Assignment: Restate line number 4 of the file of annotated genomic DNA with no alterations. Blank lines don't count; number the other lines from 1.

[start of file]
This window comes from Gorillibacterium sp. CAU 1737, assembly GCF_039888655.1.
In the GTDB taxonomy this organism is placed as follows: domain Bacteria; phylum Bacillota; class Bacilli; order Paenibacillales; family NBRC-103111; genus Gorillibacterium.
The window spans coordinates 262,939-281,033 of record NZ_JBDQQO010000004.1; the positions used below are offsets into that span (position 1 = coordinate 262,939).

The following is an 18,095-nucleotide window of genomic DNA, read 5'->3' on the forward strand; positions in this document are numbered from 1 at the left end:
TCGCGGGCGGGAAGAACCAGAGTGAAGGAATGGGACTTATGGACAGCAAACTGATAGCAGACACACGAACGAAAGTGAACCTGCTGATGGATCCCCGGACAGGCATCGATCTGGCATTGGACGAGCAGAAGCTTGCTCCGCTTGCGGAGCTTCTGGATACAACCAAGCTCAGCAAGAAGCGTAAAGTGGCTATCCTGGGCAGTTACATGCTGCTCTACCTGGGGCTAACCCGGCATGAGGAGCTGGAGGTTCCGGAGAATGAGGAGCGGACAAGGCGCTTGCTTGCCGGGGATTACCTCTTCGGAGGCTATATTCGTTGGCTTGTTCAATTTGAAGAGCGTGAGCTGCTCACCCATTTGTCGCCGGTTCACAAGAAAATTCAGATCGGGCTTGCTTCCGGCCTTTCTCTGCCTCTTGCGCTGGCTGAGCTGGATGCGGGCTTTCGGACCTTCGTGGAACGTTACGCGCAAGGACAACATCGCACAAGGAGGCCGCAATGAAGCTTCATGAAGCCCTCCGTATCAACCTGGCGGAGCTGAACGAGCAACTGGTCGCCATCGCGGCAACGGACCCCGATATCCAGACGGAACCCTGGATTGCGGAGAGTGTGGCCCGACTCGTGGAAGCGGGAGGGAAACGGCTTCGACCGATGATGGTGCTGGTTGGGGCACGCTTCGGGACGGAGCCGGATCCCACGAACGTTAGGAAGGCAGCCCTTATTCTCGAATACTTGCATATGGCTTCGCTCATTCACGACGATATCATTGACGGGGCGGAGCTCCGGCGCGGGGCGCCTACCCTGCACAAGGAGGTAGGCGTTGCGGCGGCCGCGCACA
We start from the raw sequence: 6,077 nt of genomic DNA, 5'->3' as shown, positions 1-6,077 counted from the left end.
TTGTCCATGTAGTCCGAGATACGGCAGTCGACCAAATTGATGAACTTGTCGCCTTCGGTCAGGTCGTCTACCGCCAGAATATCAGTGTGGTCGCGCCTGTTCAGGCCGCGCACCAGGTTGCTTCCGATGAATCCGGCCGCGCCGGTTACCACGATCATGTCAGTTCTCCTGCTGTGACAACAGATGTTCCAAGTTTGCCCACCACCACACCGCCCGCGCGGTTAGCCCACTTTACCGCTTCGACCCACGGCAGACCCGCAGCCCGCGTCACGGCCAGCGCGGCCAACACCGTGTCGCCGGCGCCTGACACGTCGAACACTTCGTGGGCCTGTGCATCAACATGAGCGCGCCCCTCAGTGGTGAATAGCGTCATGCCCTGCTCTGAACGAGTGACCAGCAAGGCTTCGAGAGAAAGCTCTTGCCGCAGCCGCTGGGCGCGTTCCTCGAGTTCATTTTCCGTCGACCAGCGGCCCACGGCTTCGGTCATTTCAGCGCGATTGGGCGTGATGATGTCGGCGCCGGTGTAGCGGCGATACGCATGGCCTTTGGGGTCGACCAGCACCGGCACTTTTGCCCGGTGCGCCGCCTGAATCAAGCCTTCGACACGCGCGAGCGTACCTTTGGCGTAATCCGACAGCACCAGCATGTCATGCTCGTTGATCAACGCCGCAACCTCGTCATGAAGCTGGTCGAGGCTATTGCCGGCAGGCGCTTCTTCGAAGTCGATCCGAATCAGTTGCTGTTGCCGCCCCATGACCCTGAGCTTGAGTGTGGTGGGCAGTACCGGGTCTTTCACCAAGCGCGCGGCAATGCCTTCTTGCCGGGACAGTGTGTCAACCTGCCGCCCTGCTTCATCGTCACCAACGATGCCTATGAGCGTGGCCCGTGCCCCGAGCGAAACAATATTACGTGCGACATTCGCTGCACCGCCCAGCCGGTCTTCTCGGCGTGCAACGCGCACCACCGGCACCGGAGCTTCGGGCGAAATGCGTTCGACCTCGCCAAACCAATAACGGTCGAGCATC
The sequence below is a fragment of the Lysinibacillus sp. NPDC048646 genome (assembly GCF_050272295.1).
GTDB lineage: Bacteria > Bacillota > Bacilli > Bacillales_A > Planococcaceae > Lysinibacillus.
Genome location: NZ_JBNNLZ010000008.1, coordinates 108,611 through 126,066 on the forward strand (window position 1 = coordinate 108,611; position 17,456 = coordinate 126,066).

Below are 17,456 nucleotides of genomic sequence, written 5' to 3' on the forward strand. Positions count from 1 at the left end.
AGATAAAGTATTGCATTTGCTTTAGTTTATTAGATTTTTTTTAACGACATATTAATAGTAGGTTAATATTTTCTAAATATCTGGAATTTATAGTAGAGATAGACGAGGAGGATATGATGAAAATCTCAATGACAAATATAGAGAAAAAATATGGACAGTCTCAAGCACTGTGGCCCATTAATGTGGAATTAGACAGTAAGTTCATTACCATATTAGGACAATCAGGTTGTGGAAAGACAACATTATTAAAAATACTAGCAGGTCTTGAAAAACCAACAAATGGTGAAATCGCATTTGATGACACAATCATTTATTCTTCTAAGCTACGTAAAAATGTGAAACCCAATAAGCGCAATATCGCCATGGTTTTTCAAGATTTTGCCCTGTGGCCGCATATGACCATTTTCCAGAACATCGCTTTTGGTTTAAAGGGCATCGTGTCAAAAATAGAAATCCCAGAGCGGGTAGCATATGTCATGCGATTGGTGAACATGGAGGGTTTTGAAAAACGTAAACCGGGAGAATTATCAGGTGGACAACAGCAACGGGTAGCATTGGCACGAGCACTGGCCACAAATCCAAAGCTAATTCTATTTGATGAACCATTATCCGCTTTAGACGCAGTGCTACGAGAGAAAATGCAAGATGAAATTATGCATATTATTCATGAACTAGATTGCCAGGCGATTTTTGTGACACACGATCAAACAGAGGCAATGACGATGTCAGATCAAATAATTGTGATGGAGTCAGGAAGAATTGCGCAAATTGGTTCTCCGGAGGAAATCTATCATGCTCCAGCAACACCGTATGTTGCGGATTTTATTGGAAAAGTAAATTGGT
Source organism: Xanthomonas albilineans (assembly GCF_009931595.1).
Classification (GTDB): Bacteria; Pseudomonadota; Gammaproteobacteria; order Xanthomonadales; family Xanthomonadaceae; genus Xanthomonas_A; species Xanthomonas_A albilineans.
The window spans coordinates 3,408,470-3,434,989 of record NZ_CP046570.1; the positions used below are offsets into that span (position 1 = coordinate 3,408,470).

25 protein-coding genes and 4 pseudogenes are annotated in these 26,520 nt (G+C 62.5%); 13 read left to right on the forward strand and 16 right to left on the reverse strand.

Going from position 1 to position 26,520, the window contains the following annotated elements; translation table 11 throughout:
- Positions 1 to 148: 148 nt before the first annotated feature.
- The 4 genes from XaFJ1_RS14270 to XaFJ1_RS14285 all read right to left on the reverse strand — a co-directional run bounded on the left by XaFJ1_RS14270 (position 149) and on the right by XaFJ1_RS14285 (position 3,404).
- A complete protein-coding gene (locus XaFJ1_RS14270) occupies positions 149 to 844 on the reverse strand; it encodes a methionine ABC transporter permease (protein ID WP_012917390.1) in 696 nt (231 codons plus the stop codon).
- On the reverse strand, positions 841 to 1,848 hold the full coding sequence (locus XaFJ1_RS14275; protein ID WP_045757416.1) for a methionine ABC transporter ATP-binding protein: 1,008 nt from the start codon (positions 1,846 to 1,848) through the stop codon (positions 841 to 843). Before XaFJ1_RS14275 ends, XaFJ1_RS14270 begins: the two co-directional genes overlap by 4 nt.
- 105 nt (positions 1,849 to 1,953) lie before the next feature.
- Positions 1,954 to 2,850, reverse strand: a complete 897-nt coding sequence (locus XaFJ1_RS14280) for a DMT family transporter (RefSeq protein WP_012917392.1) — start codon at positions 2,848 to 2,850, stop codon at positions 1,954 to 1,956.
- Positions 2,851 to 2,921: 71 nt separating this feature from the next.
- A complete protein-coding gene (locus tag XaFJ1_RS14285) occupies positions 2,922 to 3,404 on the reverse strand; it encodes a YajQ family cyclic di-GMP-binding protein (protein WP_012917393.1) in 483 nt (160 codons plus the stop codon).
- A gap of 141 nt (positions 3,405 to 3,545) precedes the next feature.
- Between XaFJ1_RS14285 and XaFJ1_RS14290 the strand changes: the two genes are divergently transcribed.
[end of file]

The following is an 18,095-nucleotide window of genomic DNA, read 5'->3' on the forward strand; positions in this document are numbered from 1 at the left end: